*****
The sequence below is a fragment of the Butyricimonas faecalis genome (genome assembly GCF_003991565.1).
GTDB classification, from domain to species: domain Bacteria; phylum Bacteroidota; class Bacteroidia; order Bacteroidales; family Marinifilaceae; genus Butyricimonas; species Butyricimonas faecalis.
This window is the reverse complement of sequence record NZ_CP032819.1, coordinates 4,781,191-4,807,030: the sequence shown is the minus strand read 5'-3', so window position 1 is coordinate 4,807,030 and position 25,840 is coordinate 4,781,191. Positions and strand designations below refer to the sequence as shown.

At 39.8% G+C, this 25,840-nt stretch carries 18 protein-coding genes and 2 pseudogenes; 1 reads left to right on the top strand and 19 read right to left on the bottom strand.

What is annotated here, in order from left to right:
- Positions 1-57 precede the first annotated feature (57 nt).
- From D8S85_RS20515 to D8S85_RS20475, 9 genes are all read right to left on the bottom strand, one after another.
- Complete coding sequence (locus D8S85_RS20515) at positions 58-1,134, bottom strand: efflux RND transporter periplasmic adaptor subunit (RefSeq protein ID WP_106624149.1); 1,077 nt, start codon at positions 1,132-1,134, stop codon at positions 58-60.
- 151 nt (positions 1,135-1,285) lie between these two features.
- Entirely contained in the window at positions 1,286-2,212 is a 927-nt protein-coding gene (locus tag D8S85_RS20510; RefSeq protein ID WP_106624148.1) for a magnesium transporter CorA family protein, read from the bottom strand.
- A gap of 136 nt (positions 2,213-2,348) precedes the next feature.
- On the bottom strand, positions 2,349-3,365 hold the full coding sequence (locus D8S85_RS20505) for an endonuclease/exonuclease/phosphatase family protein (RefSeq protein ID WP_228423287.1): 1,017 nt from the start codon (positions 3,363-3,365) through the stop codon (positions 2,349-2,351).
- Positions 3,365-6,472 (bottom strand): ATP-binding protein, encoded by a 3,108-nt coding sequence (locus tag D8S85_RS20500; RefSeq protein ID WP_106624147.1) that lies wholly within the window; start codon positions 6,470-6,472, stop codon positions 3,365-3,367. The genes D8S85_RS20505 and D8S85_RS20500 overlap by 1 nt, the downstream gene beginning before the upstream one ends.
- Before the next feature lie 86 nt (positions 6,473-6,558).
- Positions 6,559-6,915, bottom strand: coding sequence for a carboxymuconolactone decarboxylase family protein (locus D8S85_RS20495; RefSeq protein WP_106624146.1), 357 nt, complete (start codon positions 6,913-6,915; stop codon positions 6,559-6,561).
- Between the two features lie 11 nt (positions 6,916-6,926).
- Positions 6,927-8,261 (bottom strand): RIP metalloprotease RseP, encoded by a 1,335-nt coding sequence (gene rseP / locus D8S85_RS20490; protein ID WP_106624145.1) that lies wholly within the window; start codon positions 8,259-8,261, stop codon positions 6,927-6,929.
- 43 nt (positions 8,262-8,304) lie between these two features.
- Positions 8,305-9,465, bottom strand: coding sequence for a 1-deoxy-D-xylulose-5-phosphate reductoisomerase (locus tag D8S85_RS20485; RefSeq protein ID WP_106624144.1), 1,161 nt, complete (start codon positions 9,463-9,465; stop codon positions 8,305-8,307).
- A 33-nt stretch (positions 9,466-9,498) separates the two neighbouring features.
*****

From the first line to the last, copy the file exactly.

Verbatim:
The sequence below is a fragment of the Butyricimonas faecalis genome (genome assembly GCF_003991565.1).
GTDB classification, from domain to species: domain Bacteria; phylum Bacteroidota; class Bacteroidia; order Bacteroidales; family Marinifilaceae; genus Butyricimonas; species Butyricimonas faecalis.
This window is the reverse complement of sequence record NZ_CP032819.1, coordinates 4,781,191-4,807,030: the sequence shown is the minus strand read 5'-3', so window position 1 is coordinate 4,807,030 and position 25,840 is coordinate 4,781,191. Positions and strand designations below refer to the sequence as shown.

At 39.8% G+C, this 25,840-nt stretch carries 18 protein-coding genes and 2 pseudogenes; 1 reads left to right on the top strand and 19 read right to left on the bottom strand.

What is annotated here, in order from left to right:
- Positions 1-57 precede the first annotated feature (57 nt).
- From D8S85_RS20515 to D8S85_RS20475, 9 genes are all read right to left on the bottom strand, one after another.
- Complete coding sequence (locus D8S85_RS20515) at positions 58-1,134, bottom strand: efflux RND transporter periplasmic adaptor subunit (RefSeq protein ID WP_106624149.1); 1,077 nt, start codon at positions 1,132-1,134, stop codon at positions 58-60.
- 151 nt (positions 1,135-1,285) lie between these two features.
- Entirely contained in the window at positions 1,286-2,212 is a 927-nt protein-coding gene (locus tag D8S85_RS20510; RefSeq protein ID WP_106624148.1) for a magnesium transporter CorA family protein, read from the bottom strand.
- A gap of 136 nt (positions 2,213-2,348) precedes the next feature.
- On the bottom strand, positions 2,349-3,365 hold the full coding sequence (locus D8S85_RS20505) for an endonuclease/exonuclease/phosphatase family protein (RefSeq protein ID WP_228423287.1): 1,017 nt from the start codon (positions 3,363-3,365) through the stop codon (positions 2,349-2,351).
- Positions 3,365-6,472 (bottom strand): ATP-binding protein, encoded by a 3,108-nt coding sequence (locus tag D8S85_RS20500; RefSeq protein ID WP_106624147.1) that lies wholly within the window; start codon positions 6,470-6,472, stop codon positions 3,365-3,367. The genes D8S85_RS20505 and D8S85_RS20500 overlap by 1 nt, the downstream gene beginning before the upstream one ends.
- Before the next feature lie 86 nt (positions 6,473-6,558).
- Positions 6,559-6,915, bottom strand: coding sequence for a carboxymuconolactone decarboxylase family protein (locus D8S85_RS20495; RefSeq protein WP_106624146.1), 357 nt, complete (start codon positions 6,913-6,915; stop codon positions 6,559-6,561).
- Between the two features lie 11 nt (positions 6,916-6,926).
- Positions 6,927-8,261 (bottom strand): RIP metalloprotease RseP, encoded by a 1,335-nt coding sequence (gene rseP / locus D8S85_RS20490; protein ID WP_106624145.1) that lies wholly within the window; start codon positions 8,259-8,261, stop codon positions 6,927-6,929.
- 43 nt (positions 8,262-8,304) lie between these two features.
- Positions 8,305-9,465, bottom strand: coding sequence for a 1-deoxy-D-xylulose-5-phosphate reductoisomerase (locus tag D8S85_RS20485; RefSeq protein ID WP_106624144.1), 1,161 nt, complete (start codon positions 9,463-9,465; stop codon positions 8,305-8,307).
- A 33-nt stretch (positions 9,466-9,498) separates the two neighbouring features.